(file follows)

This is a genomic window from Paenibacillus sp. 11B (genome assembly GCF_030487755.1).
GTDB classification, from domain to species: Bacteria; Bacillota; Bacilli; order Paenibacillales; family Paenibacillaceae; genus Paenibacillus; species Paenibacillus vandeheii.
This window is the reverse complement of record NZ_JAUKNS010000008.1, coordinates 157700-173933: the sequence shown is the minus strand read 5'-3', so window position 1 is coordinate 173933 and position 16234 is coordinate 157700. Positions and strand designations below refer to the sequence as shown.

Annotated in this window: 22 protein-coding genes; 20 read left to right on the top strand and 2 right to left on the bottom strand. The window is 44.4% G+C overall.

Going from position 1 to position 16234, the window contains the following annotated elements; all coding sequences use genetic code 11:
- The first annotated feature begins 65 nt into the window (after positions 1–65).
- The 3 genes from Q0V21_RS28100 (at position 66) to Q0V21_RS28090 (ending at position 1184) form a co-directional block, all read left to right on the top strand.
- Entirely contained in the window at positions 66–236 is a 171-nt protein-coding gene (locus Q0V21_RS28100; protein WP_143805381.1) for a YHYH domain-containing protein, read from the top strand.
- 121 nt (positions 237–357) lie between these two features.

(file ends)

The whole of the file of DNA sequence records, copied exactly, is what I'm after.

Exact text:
This is a genomic window from Paenibacillus sp. 11B (genome assembly GCF_030487755.1).
GTDB classification, from domain to species: Bacteria; Bacillota; Bacilli; order Paenibacillales; family Paenibacillaceae; genus Paenibacillus; species Paenibacillus vandeheii.
This window is the reverse complement of record NZ_JAUKNS010000008.1, coordinates 157700-173933: the sequence shown is the minus strand read 5'-3', so window position 1 is coordinate 173933 and position 16234 is coordinate 157700. Positions and strand designations below refer to the sequence as shown.

Annotated in this window: 22 protein-coding genes; 20 read left to right on the top strand and 2 right to left on the bottom strand. The window is 44.4% G+C overall.

Going from position 1 to position 16234, the window contains the following annotated elements; all coding sequences use genetic code 11:
- The first annotated feature begins 65 nt into the window (after positions 1–65).
- The 3 genes from Q0V21_RS28100 (at position 66) to Q0V21_RS28090 (ending at position 1184) form a co-directional block, all read left to right on the top strand.
- Entirely contained in the window at positions 66–236 is a 171-nt protein-coding gene (locus Q0V21_RS28100; protein WP_143805381.1) for a YHYH domain-containing protein, read from the top strand.
- 121 nt (positions 237–357) lie between these two features.